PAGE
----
5. Set Alarms. If you use recovery record you’re likely already getting multiple text reminders throughout the day to remind you to eat and or log food. Sometimes even those can get old though and you can silence them pretty quickly from your phone. Sometimes you may need an actual alarm to go off that you have to turn off and sometimes you may need a backup alarm. You may not need the alarm for all meals or snacks so you can set it for whenever you need more support.
The alarm won’t be magical and make you eat- but it will bring your attention to the fact that it’s time to eat. Additionally, if it’s time to eat and you choose not to eat-that’s useful information to take into your dietitian and therapist. It’s also useful information for you to consider what is getting in the way of your eating, why is that?
6. Create accountability. If you have a dietitian or treatment team- this may be with them. It could also be a recovery coach, friend, family member, significant other, loved one or someone you connect with online. Let them know that you’ve eaten or that your struggling. Also remember that when you aren’t able to follow plan you’ll be held accountable and asked why. This isn’t punitive but to help support you in recovery.
7. Reach out for support. Again, this could be any of the individuals listed above. And it could include reaching out before, during or after eating. Or any time really. Maybe just when thoughts present. Whatever it is- as you have urges or thoughts about not following meal plan/eating- reach out for support. As you prep or have desires to not eat- reach out or support. Then remember that commitment.
8. Distraction & Use coping skills. Sometimes checking in with emotions is helpful with following meal plan. Sometimes it’s not. You don’t need to eat every meal mindfully and if you’re in early recovery I don’t recommend mindful eating. It’s too much. If you’re already feeling too much, the world feels like too much, then I guarantee your food will feel like too much. It’s not. What you need is to eat and nourish your body. If the only way you can do that is with distraction, that’s okay.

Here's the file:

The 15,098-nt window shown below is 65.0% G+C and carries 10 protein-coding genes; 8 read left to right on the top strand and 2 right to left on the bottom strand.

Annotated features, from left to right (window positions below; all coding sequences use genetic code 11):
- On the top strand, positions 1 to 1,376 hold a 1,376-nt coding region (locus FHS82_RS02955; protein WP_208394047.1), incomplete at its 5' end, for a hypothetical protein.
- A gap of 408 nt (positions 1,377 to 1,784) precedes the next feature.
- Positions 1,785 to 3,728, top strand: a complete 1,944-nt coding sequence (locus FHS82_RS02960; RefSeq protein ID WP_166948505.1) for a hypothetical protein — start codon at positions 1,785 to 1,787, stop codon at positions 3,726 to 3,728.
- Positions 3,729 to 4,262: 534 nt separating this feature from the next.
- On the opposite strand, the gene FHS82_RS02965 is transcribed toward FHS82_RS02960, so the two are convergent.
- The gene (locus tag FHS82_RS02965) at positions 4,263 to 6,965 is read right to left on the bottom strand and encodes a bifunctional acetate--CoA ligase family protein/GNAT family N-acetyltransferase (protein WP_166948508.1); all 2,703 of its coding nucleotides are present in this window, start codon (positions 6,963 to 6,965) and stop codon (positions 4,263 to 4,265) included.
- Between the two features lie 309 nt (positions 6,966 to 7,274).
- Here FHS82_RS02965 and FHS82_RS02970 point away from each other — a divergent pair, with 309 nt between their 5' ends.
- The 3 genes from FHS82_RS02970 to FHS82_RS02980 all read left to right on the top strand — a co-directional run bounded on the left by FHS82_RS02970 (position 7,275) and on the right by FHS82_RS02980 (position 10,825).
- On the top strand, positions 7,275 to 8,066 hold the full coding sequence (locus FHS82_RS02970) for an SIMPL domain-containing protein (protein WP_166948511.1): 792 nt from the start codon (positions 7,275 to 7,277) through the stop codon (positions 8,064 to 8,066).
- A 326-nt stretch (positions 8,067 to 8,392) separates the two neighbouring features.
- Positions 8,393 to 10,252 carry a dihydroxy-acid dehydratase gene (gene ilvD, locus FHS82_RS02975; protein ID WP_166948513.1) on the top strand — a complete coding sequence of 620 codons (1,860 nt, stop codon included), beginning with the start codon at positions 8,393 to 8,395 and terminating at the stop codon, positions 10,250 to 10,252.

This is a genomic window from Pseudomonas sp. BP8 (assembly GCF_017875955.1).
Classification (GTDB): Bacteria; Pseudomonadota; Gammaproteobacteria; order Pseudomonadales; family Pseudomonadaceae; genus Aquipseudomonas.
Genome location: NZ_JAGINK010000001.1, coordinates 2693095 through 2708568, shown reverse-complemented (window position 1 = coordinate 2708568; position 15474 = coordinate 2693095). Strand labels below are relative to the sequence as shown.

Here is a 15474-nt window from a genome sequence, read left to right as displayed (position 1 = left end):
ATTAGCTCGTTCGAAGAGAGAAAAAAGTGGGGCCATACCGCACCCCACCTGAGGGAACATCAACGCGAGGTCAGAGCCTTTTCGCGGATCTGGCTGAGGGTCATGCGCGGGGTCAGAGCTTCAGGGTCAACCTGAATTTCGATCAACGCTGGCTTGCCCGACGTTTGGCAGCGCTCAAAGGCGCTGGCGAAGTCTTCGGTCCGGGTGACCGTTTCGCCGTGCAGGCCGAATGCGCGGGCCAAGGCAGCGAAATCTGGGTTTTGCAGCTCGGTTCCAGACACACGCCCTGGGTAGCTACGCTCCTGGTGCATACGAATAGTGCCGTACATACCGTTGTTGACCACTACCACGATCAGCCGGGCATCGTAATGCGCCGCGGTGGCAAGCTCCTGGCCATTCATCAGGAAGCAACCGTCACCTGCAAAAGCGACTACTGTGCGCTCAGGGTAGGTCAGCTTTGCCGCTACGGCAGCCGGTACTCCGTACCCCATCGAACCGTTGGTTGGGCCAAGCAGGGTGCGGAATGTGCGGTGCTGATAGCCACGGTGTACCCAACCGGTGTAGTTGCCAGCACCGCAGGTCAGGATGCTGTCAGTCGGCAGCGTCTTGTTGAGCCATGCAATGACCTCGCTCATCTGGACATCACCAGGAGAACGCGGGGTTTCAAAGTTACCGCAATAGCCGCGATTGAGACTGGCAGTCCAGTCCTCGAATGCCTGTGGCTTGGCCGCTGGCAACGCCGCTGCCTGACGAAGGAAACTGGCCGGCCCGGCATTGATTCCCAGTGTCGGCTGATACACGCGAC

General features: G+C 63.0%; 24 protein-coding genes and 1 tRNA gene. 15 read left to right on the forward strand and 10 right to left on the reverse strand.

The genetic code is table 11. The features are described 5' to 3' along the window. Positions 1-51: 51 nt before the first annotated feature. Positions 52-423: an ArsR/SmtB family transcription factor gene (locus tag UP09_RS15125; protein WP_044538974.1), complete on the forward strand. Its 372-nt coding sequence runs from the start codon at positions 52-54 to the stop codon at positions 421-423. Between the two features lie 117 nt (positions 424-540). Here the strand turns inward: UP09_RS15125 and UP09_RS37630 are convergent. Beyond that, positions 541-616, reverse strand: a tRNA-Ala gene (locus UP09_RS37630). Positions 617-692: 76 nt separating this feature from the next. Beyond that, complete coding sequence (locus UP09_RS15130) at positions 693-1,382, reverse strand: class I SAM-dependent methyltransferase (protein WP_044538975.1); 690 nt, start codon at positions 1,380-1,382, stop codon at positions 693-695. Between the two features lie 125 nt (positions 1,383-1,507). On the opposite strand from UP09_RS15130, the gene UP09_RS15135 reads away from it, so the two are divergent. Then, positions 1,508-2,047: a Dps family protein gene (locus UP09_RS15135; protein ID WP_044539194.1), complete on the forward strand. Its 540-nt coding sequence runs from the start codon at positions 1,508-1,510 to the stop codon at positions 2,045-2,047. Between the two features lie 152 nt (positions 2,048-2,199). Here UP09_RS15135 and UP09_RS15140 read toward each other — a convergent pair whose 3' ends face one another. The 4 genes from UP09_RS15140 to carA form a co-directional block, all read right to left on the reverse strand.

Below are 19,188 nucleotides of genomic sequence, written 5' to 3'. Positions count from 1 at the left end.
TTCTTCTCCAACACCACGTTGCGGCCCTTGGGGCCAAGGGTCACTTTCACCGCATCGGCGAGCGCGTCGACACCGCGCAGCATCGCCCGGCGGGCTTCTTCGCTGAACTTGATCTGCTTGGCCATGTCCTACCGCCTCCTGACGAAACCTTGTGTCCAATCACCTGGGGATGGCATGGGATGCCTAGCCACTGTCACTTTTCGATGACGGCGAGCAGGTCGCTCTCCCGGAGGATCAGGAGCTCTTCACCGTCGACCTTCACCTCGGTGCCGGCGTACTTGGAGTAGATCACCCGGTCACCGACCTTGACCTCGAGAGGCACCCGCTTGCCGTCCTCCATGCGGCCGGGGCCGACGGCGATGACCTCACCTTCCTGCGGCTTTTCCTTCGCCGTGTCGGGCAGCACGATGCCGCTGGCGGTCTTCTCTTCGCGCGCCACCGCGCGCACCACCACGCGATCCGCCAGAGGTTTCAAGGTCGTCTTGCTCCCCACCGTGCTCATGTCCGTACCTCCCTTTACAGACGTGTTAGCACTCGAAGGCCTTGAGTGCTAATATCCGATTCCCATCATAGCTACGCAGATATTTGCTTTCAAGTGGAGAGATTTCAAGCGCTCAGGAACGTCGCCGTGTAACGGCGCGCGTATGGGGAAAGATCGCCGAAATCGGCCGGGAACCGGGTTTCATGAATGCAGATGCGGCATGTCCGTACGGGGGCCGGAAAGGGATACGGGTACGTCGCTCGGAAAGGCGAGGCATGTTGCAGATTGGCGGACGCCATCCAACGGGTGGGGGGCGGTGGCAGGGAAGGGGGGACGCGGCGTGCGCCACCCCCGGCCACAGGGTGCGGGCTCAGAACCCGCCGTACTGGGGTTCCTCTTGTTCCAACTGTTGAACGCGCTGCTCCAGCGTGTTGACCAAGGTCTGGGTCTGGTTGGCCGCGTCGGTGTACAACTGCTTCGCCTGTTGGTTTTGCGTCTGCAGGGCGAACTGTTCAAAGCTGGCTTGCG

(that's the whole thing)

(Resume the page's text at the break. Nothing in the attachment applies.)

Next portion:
Do whatever you need to do to nourish your body and get food in: TV, games, music, read, social media, facetime, talk on the phone, color, whatever works for you! It’s okay to distract yourself or use other coping skills to make sure that you’re following meal plan. Other coping skills that might be helpful here are opposite action, aligning with your values, grounding, deep breathing, defusion, prayer or meditation, or self-compassion (just to name a few).
9. Notice your thoughts. When you’re struggling with meal plan, notice your thoughts about meal plan, eating, and body image. Notice what you’re saying, when you say it and the words you use.
It will probably be overwhelming to do this all the time, especially in the beginning. Notice it most when you find yourself resistant to eating or unable to follow meal plan.
Check in with yourself to ask what am I feeling, what are the thoughts behind those feelings? What is going on that I feel like I can’t eat? What would I need to be able to eat? The words you choose and the thoughts you have are not random. They are specific and can communicate so much. Take them to your dietitian and therapy sessions and learn how to interpret them yourself so that you can get what you really need. It will feel like you need to use a behavior, but what you really need is to eat and eat consistently. No matter what.
10. Supplement. No one really likes to supplement and it certainly takes a lot of commitment, but if you aren’t able to get food in or finish meal plan- then commit to supplementing. To supplement whatever you’re not able to finish or whatever you don’t have. Yes, it’s hard- and you can do it!
While I would love you to do all of these, I also recognize that they might not all be possible. Here are some ideas to get started:
- Check in with yourself on a scale of 1-10 for each one with 10 being 100% possible and 1 being not likely at all. Then follow up by asking yourself where you could start.
- Check in and ask yourself what you would need to move numbers up on each scale of do-ability. Then pick one to two things that you can commit doing.
- Try to grow that list each couple days-weeks.
Your eating disorder won’t like it and it will feel hard, but it will help you move forward during this difficult time. Sending you so much love and compassion. 💗